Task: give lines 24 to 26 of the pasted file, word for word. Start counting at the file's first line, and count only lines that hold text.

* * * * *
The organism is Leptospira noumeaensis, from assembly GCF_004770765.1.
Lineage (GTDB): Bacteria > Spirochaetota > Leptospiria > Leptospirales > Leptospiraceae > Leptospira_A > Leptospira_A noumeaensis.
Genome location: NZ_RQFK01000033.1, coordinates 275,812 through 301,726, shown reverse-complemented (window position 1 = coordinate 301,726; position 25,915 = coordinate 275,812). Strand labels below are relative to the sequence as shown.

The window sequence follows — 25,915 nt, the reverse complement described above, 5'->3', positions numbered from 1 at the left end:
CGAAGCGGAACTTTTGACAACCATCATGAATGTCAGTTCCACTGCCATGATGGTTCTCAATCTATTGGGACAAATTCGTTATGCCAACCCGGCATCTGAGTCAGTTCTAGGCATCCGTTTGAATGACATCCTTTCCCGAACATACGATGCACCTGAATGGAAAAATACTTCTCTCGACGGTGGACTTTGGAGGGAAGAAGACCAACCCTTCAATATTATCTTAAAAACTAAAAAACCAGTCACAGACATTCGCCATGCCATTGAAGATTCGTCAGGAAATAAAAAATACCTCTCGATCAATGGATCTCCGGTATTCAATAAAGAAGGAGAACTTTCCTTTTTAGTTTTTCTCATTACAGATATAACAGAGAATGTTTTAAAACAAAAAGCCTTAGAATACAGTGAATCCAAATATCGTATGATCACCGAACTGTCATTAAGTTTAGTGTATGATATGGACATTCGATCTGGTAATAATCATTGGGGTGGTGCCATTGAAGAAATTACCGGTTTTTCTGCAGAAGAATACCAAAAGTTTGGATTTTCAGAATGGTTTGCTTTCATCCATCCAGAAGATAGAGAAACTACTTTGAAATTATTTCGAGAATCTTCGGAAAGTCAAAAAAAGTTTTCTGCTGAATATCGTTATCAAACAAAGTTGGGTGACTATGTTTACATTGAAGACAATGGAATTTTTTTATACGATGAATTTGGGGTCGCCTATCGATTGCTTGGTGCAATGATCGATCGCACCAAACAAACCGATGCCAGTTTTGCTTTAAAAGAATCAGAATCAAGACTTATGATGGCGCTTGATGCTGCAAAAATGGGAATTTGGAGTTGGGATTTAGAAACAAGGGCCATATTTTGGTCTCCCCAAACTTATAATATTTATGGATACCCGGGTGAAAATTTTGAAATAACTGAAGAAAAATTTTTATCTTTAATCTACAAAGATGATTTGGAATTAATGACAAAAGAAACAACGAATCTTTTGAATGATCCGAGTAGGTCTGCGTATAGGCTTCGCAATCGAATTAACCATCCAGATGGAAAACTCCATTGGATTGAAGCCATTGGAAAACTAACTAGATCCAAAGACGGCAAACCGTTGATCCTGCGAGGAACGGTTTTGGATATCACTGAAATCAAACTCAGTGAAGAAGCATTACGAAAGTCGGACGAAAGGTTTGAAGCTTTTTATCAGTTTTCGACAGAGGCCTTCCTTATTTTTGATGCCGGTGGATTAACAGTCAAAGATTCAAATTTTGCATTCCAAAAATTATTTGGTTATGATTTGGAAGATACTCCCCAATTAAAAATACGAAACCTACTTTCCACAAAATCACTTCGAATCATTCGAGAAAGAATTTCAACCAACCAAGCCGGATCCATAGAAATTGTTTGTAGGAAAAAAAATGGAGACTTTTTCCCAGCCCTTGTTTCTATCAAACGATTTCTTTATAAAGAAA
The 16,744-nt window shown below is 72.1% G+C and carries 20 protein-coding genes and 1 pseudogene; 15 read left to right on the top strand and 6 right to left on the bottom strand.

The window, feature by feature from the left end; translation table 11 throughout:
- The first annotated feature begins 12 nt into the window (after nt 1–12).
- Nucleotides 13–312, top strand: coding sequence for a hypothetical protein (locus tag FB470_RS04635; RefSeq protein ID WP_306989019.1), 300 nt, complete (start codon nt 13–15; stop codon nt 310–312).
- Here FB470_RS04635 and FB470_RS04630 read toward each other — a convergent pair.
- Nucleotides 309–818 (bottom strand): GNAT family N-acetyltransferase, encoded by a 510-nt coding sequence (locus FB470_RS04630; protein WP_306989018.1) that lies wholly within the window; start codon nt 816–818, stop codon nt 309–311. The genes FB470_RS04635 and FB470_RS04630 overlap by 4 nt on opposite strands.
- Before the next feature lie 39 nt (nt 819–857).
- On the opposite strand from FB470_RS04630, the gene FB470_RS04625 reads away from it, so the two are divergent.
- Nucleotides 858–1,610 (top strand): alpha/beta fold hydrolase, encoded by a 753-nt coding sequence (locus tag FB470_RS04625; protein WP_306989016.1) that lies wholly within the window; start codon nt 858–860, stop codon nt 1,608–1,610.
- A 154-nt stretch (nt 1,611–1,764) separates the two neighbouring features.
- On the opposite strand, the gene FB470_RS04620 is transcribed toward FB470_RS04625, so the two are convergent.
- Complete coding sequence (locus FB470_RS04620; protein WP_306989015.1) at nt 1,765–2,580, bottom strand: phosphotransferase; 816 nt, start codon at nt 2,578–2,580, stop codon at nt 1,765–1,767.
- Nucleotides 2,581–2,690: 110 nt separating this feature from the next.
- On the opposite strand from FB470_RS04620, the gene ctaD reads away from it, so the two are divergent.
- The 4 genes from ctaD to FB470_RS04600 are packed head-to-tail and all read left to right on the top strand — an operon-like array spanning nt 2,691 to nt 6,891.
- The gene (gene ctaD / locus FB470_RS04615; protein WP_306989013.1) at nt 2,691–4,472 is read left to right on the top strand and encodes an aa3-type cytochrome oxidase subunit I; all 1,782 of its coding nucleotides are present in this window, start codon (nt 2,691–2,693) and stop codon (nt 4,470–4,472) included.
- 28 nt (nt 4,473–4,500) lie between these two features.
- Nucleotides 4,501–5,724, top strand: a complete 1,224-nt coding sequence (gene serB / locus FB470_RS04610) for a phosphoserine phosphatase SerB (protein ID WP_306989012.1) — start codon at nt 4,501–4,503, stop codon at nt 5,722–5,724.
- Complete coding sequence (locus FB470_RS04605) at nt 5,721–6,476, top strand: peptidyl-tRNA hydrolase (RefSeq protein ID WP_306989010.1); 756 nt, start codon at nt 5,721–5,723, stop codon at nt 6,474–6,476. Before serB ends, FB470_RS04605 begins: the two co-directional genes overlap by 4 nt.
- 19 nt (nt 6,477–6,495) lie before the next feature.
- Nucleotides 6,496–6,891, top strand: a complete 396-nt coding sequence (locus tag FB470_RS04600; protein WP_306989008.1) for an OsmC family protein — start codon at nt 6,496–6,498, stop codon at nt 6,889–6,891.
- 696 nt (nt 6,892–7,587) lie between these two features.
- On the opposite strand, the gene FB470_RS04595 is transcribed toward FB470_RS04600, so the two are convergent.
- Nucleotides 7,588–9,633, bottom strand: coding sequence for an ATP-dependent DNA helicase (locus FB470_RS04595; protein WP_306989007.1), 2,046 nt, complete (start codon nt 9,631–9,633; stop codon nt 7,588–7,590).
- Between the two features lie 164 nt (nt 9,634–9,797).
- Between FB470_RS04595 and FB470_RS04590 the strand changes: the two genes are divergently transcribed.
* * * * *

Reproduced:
- Complete coding sequence (locus FB470_RS04605) at nt 5,721–6,476, top strand: peptidyl-tRNA hydrolase (RefSeq protein ID WP_306989010.1); 756 nt, start codon at nt 5,721–5,723, stop codon at nt 6,474–6,476. Before serB ends, FB470_RS04605 begins: the two co-directional genes overlap by 4 nt.
- 19 nt (nt 6,477–6,495) lie before the next feature.
- Nucleotides 6,496–6,891, top strand: a complete 396-nt coding sequence (locus tag FB470_RS04600; protein WP_306989008.1) for an OsmC family protein — start codon at nt 6,496–6,498, stop codon at nt 6,889–6,891.